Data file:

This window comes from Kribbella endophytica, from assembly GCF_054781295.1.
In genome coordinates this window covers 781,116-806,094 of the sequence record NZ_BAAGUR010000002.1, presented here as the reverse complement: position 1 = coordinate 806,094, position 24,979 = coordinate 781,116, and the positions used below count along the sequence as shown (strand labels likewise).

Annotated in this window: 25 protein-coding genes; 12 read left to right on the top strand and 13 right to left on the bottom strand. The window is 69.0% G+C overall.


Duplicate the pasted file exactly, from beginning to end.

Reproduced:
This window comes from Kribbella endophytica, from assembly GCF_054781295.1.
In genome coordinates this window covers 781,116-806,094 of the sequence record NZ_BAAGUR010000002.1, presented here as the reverse complement: position 1 = coordinate 806,094, position 24,979 = coordinate 781,116, and the positions used below count along the sequence as shown (strand labels likewise).

Annotated in this window: 25 protein-coding genes; 12 read left to right on the top strand and 13 right to left on the bottom strand. The window is 69.0% G+C overall.